2. People may try to convince you once you push back. That will probably lead you to better understand their motivation and will help to confirm if the work is as ‘urgent’ as they may claim;
  3. No gives you more time to think if 1) you should actually do it, 2) you should confirm you won’t do it, or 3) you should delegate it. Delegating tasks appropriately can generate wonderful results for you and your team.

Eat healthy food and work out frequently

Your body needs to be fully functional so that you can perform your duties well. Eating well is known to be related to productivity boost and the World Health Organization has stated that “adequate nutrition can raise your productivity levels by 20 percent on average

For me, reducing my overall carbs intake (mainly at lunch) has helped me to stay productive during the afternoon with no need for extra doses of caffeine. Intermittent fasting a couple of days a week has also made me feel better overall. I’ve learned with nutritionists that if you cook your own food, you have a much better chance to eat healthier by simply doing that. Important: by no means, I’m qualified to suggest which diet approaches you should follow and should seek a nutritionist to find something that works for you.

Working out on a daily basis is my stress-relief valve. When it comes to stress management, it’s important to understand its physiological relation with our sympathetic nervous system (SNS). SNS is our fight-or-flight system and it helps us to get focused when it’s time to execute or when we’re in danger. Switching between the activation of SNS and the parasympathetic nervous system (PSNS) is naturally done throughout the day. However, if you don’t have a way to manage your stress, your SNS may be overactivated and that will, for instance, impact your ability to innovate. Being creative to execute your routine tasks can save you several hours in the long run.

Combine eating healthy with regular exercises and you’ll be less likely to miss a day of work. Each day represents 5% of your potential productive time during a month. Get sick and you’ll lose a couple or a few days, which is more time than the performance “gains” you think you’re getting by skipping lunches or by deprioritizing that morning workout.

Sleep time is non-negotiable

The effects of sleep deprivation on our body and the number of people in the United State who suffer from some sort of sleep disorder are mind-blowing. I’ve always strived to sleep around 7 hours a day but reading the “Why We Sleep” by Matthew Walker made me take sleeping time more seriously.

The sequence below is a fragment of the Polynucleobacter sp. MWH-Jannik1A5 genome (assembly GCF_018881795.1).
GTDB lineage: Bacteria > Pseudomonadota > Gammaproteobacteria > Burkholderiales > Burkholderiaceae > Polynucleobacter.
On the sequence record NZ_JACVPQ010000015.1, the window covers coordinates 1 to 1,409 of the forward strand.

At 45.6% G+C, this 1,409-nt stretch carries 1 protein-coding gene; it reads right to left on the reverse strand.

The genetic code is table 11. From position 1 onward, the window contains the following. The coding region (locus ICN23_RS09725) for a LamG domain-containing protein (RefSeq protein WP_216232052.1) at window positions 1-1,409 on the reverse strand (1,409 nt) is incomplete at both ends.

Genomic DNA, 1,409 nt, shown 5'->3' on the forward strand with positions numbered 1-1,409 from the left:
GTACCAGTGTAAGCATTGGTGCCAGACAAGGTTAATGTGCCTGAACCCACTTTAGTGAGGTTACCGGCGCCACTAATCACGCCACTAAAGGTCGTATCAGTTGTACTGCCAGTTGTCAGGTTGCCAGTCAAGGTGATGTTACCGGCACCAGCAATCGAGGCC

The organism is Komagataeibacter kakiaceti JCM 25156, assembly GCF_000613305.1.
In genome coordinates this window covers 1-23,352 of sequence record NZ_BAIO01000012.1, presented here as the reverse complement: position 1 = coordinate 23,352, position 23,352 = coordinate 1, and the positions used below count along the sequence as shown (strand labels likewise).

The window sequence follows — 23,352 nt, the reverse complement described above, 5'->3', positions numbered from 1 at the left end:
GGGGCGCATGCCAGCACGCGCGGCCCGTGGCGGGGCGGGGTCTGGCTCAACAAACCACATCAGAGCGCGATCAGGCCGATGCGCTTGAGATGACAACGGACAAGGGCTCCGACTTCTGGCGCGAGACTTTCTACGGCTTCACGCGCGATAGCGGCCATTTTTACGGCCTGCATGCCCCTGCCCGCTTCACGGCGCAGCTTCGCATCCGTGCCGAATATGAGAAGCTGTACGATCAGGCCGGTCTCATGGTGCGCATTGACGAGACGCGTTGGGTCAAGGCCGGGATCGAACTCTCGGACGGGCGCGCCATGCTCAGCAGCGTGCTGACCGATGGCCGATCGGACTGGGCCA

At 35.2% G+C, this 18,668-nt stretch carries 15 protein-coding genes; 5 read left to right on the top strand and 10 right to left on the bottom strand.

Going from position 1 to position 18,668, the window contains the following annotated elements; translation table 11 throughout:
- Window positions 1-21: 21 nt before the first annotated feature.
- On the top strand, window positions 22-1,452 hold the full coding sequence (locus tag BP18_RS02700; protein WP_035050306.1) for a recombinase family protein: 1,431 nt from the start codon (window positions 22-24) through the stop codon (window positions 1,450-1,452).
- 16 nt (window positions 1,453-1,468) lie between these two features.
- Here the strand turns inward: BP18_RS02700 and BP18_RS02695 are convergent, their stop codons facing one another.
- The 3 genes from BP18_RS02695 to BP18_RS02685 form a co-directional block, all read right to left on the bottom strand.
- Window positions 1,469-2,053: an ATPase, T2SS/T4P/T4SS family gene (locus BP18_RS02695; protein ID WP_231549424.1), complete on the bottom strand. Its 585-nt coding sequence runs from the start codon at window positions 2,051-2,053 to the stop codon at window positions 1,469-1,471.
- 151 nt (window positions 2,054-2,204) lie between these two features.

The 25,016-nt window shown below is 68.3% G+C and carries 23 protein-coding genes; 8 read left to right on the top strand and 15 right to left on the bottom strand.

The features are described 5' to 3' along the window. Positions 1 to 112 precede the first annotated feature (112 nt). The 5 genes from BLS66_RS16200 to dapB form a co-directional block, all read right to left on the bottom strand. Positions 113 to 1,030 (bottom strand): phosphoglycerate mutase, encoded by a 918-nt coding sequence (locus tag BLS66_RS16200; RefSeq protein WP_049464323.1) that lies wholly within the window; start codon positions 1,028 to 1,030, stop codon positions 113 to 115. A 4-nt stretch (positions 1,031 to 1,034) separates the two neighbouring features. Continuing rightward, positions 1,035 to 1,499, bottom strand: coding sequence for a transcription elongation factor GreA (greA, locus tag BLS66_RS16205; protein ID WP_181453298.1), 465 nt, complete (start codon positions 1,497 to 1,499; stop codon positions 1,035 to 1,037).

Sleeping at least 7 or 8 hours every day has become a non-negotiable requirement for me. I had to implement a few challenging changes in my routine though:

  • Stop using my phone or laptop (blue-LED devices in general) at least 30-45 min before my sleep time. That helps the natural release of melatonin hormone, which is needed for us to fall asleep;
  • Replace regular coffee after lunch with decaf or caffeine-free tea. Decaf coffee contains only 5-10% of the amount of caffeine found in a regular one;
  • Change my workout hours to later on the next day if I happen to have late-night calls. I’m a 6AMer usually. As a matter of fact, working out without enough sleep will burn lean mass (muscle) instead of fat and it may make you feel miserable during the day. Finally, exercises should be done at least 2 or 3 hours before your bedtime to not impact your sleep quality.

Categories
Program Management Software Development

Do not overthink your project dates

“For yesterday”, “ASAP”, “we need it now”, “by EOD today”, “urgent matter”, “we can’t miss it at any cost”, “it’s committed so we can’t change it”, … 😒

Being under pressure to release something soon(er) or on the planned release date is how many teams operate. One may think that pressure is a temporary state. Another may see that as the rule instead of the exception and inherent in the company culture.